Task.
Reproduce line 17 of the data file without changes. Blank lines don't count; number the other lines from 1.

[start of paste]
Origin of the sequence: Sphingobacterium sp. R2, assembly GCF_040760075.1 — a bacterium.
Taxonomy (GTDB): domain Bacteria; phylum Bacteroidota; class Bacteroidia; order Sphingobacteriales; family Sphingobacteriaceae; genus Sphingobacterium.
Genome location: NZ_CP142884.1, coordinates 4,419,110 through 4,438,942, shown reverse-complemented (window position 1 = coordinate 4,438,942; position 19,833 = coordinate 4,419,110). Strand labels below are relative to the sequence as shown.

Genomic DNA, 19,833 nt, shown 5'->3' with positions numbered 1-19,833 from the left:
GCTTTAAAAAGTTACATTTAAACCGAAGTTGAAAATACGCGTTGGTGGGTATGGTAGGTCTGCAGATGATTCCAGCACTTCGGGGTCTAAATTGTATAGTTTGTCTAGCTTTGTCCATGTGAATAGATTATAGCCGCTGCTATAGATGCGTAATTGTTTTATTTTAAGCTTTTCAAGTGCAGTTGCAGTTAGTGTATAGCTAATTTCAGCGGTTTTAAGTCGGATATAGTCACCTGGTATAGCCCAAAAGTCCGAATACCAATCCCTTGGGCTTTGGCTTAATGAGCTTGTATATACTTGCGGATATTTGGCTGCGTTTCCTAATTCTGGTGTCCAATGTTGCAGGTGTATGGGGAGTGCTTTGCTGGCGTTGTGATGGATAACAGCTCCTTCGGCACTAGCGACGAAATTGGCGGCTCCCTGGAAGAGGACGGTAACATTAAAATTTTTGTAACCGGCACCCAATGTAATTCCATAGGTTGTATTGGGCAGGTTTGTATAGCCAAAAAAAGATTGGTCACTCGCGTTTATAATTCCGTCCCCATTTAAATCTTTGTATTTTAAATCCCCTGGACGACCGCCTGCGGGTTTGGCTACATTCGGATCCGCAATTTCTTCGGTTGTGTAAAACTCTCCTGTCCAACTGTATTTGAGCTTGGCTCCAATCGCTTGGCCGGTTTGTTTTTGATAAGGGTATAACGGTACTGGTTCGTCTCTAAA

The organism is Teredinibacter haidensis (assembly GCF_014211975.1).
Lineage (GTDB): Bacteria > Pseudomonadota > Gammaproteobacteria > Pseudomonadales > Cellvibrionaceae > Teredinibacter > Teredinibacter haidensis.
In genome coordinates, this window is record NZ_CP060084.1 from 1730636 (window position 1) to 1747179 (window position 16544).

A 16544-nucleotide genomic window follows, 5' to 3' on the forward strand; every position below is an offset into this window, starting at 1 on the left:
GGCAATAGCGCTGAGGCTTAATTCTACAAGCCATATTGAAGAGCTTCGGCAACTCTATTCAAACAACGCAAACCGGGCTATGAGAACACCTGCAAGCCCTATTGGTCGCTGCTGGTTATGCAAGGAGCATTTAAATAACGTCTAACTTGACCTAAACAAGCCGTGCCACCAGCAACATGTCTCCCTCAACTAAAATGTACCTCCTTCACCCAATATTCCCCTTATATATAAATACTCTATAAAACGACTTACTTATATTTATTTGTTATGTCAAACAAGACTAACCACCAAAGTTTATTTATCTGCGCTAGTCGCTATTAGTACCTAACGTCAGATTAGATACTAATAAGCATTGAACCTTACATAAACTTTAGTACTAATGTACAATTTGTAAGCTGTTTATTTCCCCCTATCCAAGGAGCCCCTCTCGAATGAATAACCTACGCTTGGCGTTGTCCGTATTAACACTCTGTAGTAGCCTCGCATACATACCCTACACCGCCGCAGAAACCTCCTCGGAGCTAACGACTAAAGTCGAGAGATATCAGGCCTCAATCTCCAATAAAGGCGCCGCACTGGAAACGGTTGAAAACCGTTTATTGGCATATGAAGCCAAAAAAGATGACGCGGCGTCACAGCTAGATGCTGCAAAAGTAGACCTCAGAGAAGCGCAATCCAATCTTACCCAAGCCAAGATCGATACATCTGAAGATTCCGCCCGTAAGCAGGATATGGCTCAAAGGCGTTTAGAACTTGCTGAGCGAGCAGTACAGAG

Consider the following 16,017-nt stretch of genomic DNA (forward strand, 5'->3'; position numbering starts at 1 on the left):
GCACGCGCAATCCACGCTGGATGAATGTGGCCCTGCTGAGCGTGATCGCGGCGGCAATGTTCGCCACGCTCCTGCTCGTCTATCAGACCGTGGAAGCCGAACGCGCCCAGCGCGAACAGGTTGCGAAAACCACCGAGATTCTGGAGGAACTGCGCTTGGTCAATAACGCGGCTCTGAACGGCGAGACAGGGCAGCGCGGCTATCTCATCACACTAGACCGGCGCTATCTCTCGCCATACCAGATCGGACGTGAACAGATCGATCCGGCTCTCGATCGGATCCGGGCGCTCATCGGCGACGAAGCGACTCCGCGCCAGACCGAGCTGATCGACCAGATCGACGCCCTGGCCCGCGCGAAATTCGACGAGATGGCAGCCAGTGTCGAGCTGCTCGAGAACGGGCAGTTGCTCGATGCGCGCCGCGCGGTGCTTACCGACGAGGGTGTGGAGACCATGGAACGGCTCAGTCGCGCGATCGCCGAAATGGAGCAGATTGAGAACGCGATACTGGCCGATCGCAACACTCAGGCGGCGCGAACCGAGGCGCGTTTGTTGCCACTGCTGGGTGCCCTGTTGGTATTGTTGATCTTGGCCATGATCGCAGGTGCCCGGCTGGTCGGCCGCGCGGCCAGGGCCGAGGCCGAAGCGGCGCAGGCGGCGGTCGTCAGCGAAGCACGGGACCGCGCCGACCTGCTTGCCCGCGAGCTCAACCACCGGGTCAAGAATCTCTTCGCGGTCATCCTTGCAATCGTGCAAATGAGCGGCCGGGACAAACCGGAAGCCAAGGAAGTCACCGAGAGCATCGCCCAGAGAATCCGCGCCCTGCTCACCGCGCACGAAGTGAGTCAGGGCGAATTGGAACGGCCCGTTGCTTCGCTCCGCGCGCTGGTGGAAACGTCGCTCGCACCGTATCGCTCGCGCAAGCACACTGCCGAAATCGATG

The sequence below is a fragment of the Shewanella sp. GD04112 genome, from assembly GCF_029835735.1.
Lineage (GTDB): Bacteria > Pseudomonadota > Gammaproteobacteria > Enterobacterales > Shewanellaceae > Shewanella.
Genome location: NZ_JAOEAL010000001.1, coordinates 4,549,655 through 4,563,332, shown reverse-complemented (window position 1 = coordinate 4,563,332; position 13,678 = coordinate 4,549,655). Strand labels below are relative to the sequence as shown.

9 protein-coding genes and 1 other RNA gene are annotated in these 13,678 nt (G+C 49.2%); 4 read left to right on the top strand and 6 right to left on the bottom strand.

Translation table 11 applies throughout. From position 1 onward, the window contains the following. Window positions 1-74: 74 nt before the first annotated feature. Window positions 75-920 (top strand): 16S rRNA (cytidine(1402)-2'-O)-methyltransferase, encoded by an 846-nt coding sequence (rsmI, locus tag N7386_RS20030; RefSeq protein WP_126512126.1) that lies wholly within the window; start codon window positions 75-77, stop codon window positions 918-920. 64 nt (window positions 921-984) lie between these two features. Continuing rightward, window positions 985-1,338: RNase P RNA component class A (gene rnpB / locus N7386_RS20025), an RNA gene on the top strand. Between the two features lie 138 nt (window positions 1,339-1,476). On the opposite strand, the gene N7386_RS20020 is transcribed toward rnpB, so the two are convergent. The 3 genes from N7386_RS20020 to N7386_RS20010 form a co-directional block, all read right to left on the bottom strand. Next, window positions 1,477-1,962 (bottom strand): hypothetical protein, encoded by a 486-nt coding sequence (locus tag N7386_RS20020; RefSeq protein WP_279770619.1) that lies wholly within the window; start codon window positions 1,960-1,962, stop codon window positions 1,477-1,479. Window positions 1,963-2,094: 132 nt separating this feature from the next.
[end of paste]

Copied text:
Translation table 11 applies throughout. From position 1 onward, the window contains the following. Window positions 1-74: 74 nt before the first annotated feature. Window positions 75-920 (top strand): 16S rRNA (cytidine(1402)-2'-O)-methyltransferase, encoded by an 846-nt coding sequence (rsmI, locus tag N7386_RS20030; RefSeq protein WP_126512126.1) that lies wholly within the window; start codon window positions 75-77, stop codon window positions 918-920. 64 nt (window positions 921-984) lie between these two features. Continuing rightward, window positions 985-1,338: RNase P RNA component class A (gene rnpB / locus N7386_RS20025), an RNA gene on the top strand. Between the two features lie 138 nt (window positions 1,339-1,476). On the opposite strand, the gene N7386_RS20020 is transcribed toward rnpB, so the two are convergent. The 3 genes from N7386_RS20020 to N7386_RS20010 form a co-directional block, all read right to left on the bottom strand. Next, window positions 1,477-1,962 (bottom strand): hypothetical protein, encoded by a 486-nt coding sequence (locus tag N7386_RS20020; RefSeq protein WP_279770619.1) that lies wholly within the window; start codon window positions 1,960-1,962, stop codon window positions 1,477-1,479. Window positions 1,963-2,094: 132 nt separating this feature from the next.